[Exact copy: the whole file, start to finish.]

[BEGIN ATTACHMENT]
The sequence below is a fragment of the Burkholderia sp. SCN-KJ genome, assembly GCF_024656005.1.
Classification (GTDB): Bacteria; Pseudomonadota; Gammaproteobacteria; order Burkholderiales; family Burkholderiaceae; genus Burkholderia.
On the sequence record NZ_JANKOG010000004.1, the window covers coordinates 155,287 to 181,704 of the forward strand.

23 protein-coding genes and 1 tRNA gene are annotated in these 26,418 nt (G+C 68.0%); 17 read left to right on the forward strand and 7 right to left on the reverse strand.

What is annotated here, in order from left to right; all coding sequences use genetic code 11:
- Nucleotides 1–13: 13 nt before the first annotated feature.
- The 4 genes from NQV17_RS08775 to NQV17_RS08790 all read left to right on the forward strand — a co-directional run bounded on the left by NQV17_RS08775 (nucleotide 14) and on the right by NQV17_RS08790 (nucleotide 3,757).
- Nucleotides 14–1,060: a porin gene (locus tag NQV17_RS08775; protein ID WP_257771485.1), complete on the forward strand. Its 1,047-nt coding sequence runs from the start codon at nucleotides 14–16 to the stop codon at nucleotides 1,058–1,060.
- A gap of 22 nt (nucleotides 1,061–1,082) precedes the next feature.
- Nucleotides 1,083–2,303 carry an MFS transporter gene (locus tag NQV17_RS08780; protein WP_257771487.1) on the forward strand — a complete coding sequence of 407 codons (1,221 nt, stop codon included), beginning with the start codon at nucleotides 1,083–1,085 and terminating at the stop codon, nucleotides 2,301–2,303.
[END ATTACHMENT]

The sequence below is a fragment of the Burkholderia sp. SCN-KJ genome, assembly GCF_024656005.1.
Classification (GTDB): Bacteria; Pseudomonadota; Gammaproteobacteria; order Burkholderiales; family Burkholderiaceae; genus Burkholderia.
On the sequence record NZ_JANKOG010000004.1, the window covers coordinates 155,287 to 181,704 of the forward strand.

23 protein-coding genes and 1 tRNA gene are annotated in these 26,418 nt (G+C 68.0%); 17 read left to right on the forward strand and 7 right to left on the reverse strand.

What is annotated here, in order from left to right; all coding sequences use genetic code 11:
- Nucleotides 1–13: 13 nt before the first annotated feature.
- The 4 genes from NQV17_RS08775 to NQV17_RS08790 all read left to right on the forward strand — a co-directional run bounded on the left by NQV17_RS08775 (nucleotide 14) and on the right by NQV17_RS08790 (nucleotide 3,757).
- Nucleotides 14–1,060: a porin gene (locus tag NQV17_RS08775; protein ID WP_257771485.1), complete on the forward strand. Its 1,047-nt coding sequence runs from the start codon at nucleotides 14–16 to the stop codon at nucleotides 1,058–1,060.
- A gap of 22 nt (nucleotides 1,061–1,082) precedes the next feature.
- Nucleotides 1,083–2,303 carry an MFS transporter gene (locus tag NQV17_RS08780; protein WP_257771487.1) on the forward strand — a complete coding sequence of 407 codons (1,221 nt, stop codon included), beginning with the start codon at nucleotides 1,083–1,085 and terminating at the stop codon, nucleotides 2,301–2,303.